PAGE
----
6th International Virtual Congress (IVC-2019) And Workshop.  International E-publication: Publish Projects, Dissertation, Theses, Books, Souvenir, Conference Proceeding with ISBN.  International E-Bulletin: Information/News regarding: Academics and Research

Minglish: Unmarked code switching in urban Maharashtra, India

Author Affiliations

  • 1The George Washington University, 2110 G. St. NW, Washington, DC 20052 USA

Res. J. Language and Literature Sci., Volume 5, Issue (4), Pages 13-19, October,19 (2018)


The systematic use of English words among Marathi words in speaking and writing in the western Indian state of Maharashtra in urban environments should be considered a specific phenomenon which challenges contemporary definitions in linguistics and linguistic anthropology of code switching. Like Hinglish, which is the mix of Hindi and English, Minglish, or a mix of Marathi and English, has no switch between codes. Instead, Minglish is one seamless language, albeit a different language than Marathi or English and this mix is both widely accepted and distinct from a marked use of English, reflecting Michael Meewis and Jan Blommaert's work on monolectal code switched languages in Belgium (1998). The use of Minglish as a monolectal code switched language, is distinct from a marked use of English, which is used to index aspects of an identity, such as levels of sophistication and class status. This particular unmarked mix of English and Marathi provides a window through language to see a globally integrated community that is nevertheless locally specific. The language speakers use is fluid and inextricably linked to global flows unbound to a single language that reach outside of changing contexts of what it means to be Maharashtrian and Indian.


  1. Sadana Rashmi (2012)., How we live multilingually and what this says about our language and literature Managing Hindi., http://www.caravanmagazine.in/reviews-essays/managing-hindi. May 8, 2012.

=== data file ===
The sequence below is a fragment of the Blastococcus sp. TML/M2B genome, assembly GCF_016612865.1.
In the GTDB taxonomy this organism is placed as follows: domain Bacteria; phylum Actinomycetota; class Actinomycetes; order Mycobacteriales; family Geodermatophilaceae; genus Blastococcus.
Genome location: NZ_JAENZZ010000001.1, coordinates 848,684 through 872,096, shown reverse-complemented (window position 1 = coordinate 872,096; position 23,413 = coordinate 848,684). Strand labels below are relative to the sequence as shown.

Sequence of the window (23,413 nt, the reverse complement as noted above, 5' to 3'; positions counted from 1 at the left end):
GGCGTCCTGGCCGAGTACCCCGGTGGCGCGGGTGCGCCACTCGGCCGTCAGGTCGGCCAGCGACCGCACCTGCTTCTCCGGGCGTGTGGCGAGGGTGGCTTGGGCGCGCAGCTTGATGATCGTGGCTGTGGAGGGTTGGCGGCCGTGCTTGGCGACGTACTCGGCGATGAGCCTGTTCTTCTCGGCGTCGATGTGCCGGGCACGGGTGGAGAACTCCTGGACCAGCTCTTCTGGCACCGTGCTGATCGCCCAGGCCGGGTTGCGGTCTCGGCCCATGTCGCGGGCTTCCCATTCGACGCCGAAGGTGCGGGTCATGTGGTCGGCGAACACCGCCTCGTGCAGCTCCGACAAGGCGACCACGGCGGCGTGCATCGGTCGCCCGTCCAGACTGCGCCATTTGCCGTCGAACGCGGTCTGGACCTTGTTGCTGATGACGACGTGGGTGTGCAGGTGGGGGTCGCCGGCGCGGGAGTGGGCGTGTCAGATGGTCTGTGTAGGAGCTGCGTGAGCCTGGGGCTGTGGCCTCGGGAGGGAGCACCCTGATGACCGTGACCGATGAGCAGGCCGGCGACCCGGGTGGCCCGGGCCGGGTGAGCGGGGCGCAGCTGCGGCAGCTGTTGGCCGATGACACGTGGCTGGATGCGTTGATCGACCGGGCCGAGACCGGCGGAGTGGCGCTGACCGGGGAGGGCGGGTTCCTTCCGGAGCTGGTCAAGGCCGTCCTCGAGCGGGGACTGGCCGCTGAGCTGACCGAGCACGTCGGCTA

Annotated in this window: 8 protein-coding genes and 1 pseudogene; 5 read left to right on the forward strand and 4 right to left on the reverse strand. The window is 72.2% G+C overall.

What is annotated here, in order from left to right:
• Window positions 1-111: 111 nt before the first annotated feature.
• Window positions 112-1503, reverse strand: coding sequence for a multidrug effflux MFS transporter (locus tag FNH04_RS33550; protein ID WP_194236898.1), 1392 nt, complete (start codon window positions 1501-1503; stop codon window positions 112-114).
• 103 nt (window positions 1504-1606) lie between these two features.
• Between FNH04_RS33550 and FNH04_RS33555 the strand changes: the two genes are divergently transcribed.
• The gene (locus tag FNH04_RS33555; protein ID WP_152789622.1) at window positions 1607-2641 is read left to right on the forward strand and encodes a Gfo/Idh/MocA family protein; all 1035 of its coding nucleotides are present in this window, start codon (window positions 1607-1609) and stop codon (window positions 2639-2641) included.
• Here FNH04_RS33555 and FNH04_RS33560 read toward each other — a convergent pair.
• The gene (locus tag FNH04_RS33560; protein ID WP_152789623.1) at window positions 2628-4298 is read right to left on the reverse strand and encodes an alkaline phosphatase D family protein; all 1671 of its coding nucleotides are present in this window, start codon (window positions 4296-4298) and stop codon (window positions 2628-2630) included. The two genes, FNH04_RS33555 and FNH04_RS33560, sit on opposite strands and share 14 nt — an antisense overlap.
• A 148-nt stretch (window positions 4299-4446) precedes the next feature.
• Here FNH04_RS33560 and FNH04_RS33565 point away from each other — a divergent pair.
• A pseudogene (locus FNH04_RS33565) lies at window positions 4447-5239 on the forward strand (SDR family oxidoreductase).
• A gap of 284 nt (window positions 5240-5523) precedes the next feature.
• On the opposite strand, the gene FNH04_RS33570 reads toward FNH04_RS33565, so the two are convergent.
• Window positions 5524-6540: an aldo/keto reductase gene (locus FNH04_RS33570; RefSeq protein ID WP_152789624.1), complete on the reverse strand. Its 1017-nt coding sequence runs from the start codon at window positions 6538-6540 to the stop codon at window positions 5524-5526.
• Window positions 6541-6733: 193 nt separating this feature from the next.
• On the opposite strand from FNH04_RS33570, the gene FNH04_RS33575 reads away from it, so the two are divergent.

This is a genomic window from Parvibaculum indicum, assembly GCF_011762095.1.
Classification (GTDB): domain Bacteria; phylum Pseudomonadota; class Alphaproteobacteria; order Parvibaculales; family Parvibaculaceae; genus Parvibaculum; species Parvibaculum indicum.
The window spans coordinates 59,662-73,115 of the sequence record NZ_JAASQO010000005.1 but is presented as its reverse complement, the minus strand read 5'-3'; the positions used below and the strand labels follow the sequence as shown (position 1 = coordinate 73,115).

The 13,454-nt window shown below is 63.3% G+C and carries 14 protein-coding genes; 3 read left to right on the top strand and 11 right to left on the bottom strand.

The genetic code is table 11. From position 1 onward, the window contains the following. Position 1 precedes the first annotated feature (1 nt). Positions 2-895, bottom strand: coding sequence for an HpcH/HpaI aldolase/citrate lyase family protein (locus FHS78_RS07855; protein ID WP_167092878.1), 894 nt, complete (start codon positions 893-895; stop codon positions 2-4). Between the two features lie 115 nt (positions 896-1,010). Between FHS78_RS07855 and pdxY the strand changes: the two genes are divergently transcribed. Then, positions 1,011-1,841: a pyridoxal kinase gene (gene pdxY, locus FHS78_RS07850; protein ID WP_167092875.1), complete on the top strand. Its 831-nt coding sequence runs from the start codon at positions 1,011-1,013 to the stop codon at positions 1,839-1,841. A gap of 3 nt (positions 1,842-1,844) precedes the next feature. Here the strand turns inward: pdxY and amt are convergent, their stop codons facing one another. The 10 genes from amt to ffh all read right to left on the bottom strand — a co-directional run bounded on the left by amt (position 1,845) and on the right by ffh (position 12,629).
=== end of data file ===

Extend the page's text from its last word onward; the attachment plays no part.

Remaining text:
2. Gumperz John (1971)., Hindi-Punjabi Code-Switching in Delhi (1964)., Language in Social Groups. Stanford, CA: Stanford University Press.
  3. Heller Monica (1988)., Codeswitching: Anthropological and Sociolinguistic Perspectives., Mouton de Gruyter: Walter de Gruyter & Co.
  4. Jain Shreya (2013)., Code Switching in Indian Culture., Paper presented at the International Union of Anthropological and Ethnological Sciences, Manchester, UK, August 5-10th.
  5. Meeuwis Michael and Jan Blommaert (1998)., A Monolectal view of Code-Switching: Layered code-switching among Zairians in Belgium., In Code-Switching in Conversation: Language, Interaction, and Identity. Peter Auer, ed. London: Routledge, 76-98.
  6. Evans Stephen (2002)., Macaulay's Minute Revisited: Colonial Language Policy in Nineteenth-century India., Journal of Multilingual and Multicultural Development. 23(4), 260-281.
  7. Kochhar R.K. (2010)., English Education in India: Hindu Anamnesis versus Muslim Torpor., Pakistaniaat: A Journal of Pakistan Studies, 2(1), 62-97.
  8. Jakobson Roman (1972)., Verbal Communication., Scientific American, 227, 72-81.
  9. Auer Peter (1998)., Code-Switching in Conversation: Language, Interaction, and Identity., London: Routledge.
  10. Garner-Chloros Penelope (2009)., Code-switching., Cambridge: Cambridge University Press.
  11. Fernandes Leela (2006)., India, Minneapolis, MN: University of Minnesota Press.
  12. Benei Veronique (2008)., Schooling Passions: Nation, History, and Language in Contemporary Western India., Palo Alto, CA: Stanford University Press.
  13. Haugen Einar (1950)., The Analysis of Linguistic Borrowing., Language, 26(2), 210-231.
  14. Myers-Scotton Carol (1993)., Social Motivations for Code switching: Evidence from Africa., Oxford: Clarendon Press.
  15. Singh Rajendra (1983)., We, They, and Us: A Note on Code-Switching and Stratification in North India., In Language in Society, 12(1), 71-73.
  16. Woolard Kathryn (2004)., Codeswitching., A Companion to Linguistic Anthropology, Alessandro Duranti, ed. Chapter 4. Malden, MA: Blackwell Publishing.
  17. P. Engblom, Personal Communication, November 25, (2013)., undefined, undefined
  18. Kulkarni G., Interview, August 9, (2013)., undefined, undefined
  19. Kulkarni S., Interview, August 9, (2013)., undefined, undefined
  20. Shintre M., Interview, August 8, (2013)., undefined, undefined
  21. Mahajan S., Interview, August 5, (2013)., undefined, undefined
  22. Inamdar S., Interview, August 8, (2013)., undefined, undefined
  23. Raut S., Interview, July 27, (2013)., undefined, undefined